Any such hearing shall be held in accordance with the provisions of chapter Unkechuage Nation, F. Even if the Department considered the unsubstantiated documents Respondents unilaterally submitted, Chukchansi casino court hearing Creek simply did not submit any relevant evidence and Great Plains failed to demonstrate that its relationship with the Tribe is meaningful enough to be considered an arm of the tribe.
Whenever the commissioner finds as the result of an investigation that any person has violated any provision of the general statutes within the jurisdiction of the commissioner, or any regulation, rule or order adopted or issued under such provisions, the commissioner may, in addition to any other remedy authorized by law, order such person to 1 make restitution of any sums shown to have been obtained in violation of any such provision, regulation, rule or order plus interest at the legal rate set forth in section ; 2 provide disgorgement of any sums shown to have been obtained in violation of any such provision, regulation, rule or order; or 3 both make restitution and provide disgorgement in accordance with subdivisions 1 and 2 of this subsection.
Both Clear Creek and Great Plains failed to meet their burden to prove that each is, in fact, an arm of the Tribe entitled to tribal sovereign immunity. The Tribe may provide personnel to assist in the performance of these services by way of a contract between Great Plains and the Tribe, but the Tribe does not and cannot independently control these functions.
The application and scope of tribal sovereign immunity is a matter of federal law.
Shotton must provide information and stop violating Connecticut law regardless of any arm of the tribe determination. The LLC Act provides that 1 the Tribe has no liability for a limited liability company; 2 a limited liability company can opt to be sued, but cannot bind the Tribe; 3 the Tribe is not liable for the payment or performance of any LLC obligations; 4 there is no recourse against the Tribe; and 5 the company not the Tribe owns the property AR 66, 80, The Commissioner ordered all three Respondents to cease and desist their violations of Connecticut law and to provide information, in addition to imposing civil penalties and restitution AR The Commissioner finds that the Notice was given in compliance with Sections 36a a36a a and b of the Connecticut General Statutes.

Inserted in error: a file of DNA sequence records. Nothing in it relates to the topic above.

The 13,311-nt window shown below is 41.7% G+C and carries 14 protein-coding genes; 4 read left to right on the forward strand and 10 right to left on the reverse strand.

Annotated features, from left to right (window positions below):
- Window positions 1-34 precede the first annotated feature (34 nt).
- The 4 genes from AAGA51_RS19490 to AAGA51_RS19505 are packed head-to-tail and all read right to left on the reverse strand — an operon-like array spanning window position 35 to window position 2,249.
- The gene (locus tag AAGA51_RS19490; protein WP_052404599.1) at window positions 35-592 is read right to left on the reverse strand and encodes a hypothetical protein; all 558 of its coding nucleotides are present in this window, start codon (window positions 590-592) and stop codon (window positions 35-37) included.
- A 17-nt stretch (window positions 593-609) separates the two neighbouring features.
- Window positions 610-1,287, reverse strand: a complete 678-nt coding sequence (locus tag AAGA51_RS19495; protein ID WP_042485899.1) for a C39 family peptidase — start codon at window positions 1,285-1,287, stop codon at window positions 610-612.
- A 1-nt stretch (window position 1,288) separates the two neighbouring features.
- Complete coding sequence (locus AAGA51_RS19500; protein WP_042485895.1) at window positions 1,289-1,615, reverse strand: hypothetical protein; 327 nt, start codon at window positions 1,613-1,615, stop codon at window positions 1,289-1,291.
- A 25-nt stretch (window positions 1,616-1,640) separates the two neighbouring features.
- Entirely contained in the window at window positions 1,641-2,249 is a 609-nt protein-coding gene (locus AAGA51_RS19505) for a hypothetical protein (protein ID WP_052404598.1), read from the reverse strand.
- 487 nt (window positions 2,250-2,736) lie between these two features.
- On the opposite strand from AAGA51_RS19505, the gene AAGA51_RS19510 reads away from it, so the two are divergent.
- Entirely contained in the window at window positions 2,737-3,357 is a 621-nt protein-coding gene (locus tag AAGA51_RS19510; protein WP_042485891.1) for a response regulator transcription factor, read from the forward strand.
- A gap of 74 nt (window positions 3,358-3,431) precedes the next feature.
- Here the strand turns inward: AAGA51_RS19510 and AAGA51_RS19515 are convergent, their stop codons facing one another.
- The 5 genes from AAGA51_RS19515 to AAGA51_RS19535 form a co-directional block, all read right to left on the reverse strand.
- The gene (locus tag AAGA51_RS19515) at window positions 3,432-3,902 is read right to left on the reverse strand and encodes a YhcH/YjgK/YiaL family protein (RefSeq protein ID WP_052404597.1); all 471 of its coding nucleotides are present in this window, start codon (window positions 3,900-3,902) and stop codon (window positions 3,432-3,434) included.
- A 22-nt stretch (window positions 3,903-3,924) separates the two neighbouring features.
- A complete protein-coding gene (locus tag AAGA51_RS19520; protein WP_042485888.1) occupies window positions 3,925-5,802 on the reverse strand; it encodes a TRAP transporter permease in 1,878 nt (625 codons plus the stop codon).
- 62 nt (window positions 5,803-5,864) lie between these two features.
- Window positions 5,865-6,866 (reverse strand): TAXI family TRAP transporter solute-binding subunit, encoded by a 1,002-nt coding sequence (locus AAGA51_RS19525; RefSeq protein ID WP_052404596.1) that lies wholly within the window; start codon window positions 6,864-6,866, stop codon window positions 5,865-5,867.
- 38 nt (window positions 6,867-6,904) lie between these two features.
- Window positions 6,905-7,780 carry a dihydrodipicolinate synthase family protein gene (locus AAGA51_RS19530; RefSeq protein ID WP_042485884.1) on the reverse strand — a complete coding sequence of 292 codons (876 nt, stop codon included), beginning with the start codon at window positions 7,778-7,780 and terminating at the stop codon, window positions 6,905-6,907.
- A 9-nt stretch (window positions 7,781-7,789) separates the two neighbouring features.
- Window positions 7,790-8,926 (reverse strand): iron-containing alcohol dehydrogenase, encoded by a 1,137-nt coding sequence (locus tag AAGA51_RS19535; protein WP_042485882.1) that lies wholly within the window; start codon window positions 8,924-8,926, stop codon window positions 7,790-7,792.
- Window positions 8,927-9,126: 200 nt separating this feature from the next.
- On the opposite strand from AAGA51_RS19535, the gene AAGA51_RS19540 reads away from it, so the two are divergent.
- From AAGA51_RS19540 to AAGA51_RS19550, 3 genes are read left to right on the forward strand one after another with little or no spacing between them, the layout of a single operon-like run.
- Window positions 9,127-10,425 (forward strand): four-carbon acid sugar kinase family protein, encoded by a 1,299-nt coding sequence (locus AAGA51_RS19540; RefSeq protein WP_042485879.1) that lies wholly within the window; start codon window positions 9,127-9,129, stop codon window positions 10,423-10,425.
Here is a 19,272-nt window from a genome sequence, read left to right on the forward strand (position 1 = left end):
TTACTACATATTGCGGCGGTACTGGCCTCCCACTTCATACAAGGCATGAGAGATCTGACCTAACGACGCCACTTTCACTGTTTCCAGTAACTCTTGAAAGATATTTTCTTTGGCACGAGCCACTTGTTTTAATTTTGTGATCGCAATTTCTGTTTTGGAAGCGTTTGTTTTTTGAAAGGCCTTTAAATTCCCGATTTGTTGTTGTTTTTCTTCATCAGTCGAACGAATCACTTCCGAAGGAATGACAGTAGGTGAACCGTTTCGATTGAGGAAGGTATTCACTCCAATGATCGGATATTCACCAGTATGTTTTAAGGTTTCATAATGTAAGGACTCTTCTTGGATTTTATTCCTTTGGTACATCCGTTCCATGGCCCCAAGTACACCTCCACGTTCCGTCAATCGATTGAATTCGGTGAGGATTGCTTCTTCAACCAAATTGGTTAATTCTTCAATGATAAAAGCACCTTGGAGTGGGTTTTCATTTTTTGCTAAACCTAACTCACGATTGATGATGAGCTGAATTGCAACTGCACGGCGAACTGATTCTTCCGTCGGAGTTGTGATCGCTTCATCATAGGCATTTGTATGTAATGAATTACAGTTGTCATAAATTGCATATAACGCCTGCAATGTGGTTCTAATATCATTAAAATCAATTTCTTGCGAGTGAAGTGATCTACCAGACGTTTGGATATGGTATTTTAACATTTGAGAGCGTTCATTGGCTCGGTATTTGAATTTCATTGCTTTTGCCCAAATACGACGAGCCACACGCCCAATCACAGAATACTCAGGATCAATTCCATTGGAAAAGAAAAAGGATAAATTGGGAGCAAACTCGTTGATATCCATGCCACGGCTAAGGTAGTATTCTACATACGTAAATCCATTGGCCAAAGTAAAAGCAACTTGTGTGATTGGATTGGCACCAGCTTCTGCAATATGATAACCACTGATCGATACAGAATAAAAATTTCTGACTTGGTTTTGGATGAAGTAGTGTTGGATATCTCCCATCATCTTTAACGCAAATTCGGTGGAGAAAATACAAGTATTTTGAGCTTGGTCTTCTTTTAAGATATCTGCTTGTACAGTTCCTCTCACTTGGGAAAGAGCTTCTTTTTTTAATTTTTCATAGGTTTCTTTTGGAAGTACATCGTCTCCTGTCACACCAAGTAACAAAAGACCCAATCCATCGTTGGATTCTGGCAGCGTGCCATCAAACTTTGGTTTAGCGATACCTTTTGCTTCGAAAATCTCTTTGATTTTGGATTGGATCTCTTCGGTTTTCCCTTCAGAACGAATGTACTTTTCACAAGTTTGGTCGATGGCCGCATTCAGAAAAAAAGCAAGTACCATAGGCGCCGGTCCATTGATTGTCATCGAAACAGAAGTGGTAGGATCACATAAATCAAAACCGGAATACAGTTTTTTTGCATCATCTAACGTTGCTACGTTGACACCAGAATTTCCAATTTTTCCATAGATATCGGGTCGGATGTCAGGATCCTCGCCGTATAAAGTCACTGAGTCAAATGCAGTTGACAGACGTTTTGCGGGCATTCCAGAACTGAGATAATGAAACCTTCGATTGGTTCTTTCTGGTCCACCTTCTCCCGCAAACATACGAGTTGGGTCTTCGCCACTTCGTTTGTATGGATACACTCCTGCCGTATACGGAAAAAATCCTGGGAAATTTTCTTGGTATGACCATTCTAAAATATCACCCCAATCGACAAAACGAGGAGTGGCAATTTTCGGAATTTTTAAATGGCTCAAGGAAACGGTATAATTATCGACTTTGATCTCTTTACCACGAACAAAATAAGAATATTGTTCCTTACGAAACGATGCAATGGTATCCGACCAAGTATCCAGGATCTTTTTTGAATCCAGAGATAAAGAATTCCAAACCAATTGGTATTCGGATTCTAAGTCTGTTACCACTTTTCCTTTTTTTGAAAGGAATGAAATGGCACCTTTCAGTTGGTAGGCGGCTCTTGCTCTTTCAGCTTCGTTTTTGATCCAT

No such order shall be issued except in accordance with the provisions of chapter Since the Commissioner has determined that Great Plains is not an arm of the tribe, tribal sovereign immunity does not shield Shotton from the claims against him individually. Whenever it appears to the commissioner that any person has violated, is violating or is about to violate any provision of the general statutes within the jurisdiction of the commissioner, or any regulation, rule, or order adopted or issued thereunder, the commissioner may send a notice to such person by registered or certified mail, return receipt requested, or by any express delivery carrier that provides a dated delivery receipt.
The default Final Order did not address the jurisdictional claims of tribal sovereign immunity that were raised informally on behalf of Respondents through the Motion to Dismiss and, therefore, the Final Order did not rely on the Intermediate Ruling. Finally, under no circumstances would Shotton be entitled to tribal sovereign immunity from injunctive relief.
Tribal sovereign immunity is a jurisdictional defense that Respondents should have raised at an administrative hearing.
Uncorroborated statements in organizational documents without any evidence of contractual or financial arrangements, including any evidence showing the flow of profits to the Tribe, simply do not prove that the organization and purpose of the business predominantly serves the tribal government. The financial relationship is the most significant concept in determining whether a tribal business is an arm of the tribe entitled to the protections of immunity from suit.
Section 36a c of the Connecticut General Statutes states, in part: